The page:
Image for - Bacteriological Quality of Beef Offered for Retail Sale in Cote d’ivoire
Fig. 2: Percentage of the microbiological quality of the samples at different sampling times (AQ: Acceptable quality, MAQ: Marginally Acceptable quality, UQ: Unacceptable quality)

The bacteriological quality of all the beef samples analysed is represented in Fig. 2. The percentage of acceptable quality decreased from 47% at 6: am to 0% at 12:00 while that of the unacceptable quality increased from 33 to 100% at 6: pm. At 9: am, only 3% of the samples were acceptable for human consumption. All the samples were contaminated at the end the selling time (6: pm) and no sample was even marginally acceptable for human consumption.

DISCUSSION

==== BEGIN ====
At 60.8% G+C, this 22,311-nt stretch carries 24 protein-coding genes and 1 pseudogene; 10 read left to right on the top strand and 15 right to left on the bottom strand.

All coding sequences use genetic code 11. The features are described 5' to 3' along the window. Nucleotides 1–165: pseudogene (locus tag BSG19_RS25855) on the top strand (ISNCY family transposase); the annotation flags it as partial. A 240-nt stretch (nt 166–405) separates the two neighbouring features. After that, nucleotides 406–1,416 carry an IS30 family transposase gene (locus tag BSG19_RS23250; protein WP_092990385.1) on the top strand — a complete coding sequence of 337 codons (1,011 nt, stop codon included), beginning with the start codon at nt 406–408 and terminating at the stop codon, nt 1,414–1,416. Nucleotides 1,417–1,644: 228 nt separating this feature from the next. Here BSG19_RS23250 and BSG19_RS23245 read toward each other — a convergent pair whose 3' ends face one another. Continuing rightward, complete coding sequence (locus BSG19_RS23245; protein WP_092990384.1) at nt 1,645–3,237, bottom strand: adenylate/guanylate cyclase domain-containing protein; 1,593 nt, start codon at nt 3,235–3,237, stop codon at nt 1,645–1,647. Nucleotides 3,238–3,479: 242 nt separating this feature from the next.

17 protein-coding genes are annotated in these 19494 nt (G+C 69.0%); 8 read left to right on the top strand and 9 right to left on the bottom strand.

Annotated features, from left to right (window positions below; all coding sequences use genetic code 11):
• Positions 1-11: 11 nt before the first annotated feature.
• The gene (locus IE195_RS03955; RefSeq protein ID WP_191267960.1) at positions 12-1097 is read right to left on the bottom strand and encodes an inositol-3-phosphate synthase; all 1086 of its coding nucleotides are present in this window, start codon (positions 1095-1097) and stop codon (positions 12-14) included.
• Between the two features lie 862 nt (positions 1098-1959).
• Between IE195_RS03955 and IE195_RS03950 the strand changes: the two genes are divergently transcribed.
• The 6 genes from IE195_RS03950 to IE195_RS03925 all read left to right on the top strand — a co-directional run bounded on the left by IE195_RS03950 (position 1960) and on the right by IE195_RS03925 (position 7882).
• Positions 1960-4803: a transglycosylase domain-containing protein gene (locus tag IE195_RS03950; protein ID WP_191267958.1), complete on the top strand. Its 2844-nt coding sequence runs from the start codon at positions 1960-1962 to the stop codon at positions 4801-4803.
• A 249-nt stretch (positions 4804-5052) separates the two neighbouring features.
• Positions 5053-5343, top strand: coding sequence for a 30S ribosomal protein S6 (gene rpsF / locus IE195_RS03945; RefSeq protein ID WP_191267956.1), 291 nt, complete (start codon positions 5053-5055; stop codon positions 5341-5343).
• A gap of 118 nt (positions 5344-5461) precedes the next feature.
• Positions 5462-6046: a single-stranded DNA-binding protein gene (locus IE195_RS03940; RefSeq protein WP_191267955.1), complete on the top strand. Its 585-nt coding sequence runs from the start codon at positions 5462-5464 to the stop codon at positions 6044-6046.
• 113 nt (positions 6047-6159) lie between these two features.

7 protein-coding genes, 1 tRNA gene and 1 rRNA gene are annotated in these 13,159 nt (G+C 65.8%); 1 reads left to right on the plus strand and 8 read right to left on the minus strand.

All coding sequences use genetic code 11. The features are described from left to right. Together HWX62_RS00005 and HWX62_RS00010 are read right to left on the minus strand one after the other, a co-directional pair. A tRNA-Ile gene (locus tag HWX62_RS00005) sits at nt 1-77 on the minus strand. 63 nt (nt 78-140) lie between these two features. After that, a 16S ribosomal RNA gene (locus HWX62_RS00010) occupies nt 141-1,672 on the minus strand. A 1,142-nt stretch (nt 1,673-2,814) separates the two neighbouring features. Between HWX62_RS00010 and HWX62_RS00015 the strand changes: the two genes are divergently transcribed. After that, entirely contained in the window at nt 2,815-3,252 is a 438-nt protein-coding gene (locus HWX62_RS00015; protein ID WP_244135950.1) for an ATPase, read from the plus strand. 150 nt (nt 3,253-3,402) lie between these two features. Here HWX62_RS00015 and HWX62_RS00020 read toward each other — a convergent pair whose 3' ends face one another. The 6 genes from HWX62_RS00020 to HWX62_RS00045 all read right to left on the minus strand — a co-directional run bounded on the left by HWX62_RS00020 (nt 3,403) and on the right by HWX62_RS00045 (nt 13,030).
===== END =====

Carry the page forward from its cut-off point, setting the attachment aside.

The different temperature values recorded in this study were in accordance with those reported by Mackey and Roberts (1993) who indicated that once the slaughtering is complete, the internal temperature of the carcasses generally ranges between 30 and 39°C. The temperature of the muscle tissue in this study falls slowly probably because the beef carcasses were exposed to ambient temperatures above 30°C and possibly to some radiant heating. In this study, the lowest pH was recorded at the highest temperature. This result agreed with that of Bowker et al. (2010) who stipulated that a rapid decrease of pH values at higher temperature may burst the lysosomal membrane in which some cathepsins could hydrolyze specific myofibrillar proteins. Also, the combination of low pH and high temperature could provoke an earlier release of Ca2+ from the sarcoplasmic reticulum, thus activating calcium-dependent protease-I which retains 28% of its maximum activity at post-mortem conditions of pH 5.5 to 5.8. The mean pH value of 5.7 found in this work falls in these pH conditions. The lowest pH value at the highest temperature suggested an increasing production of lactic acid via anaerobic glycolysis during marketing at elevated temperature. Huff-Lonergan and Lonergan (2005) reported that high postmortem temperatures enhanced the degradation of muscle proteins. The highest mean pH values obtained at 6: am in this work probably indicate differences in pH of the groups of muscles in the portions cut from carcasses at different times. Ndou et al. (2011) reported that physical activity of the animals for hours before slaughter, reduces glycogen concentration and plasma glucose levels below critical values and eventually leading to increased meat pH above critical range of 5.5 to 6.0. This argument could explain the pH values in this work which range from 5.09 to 6.90.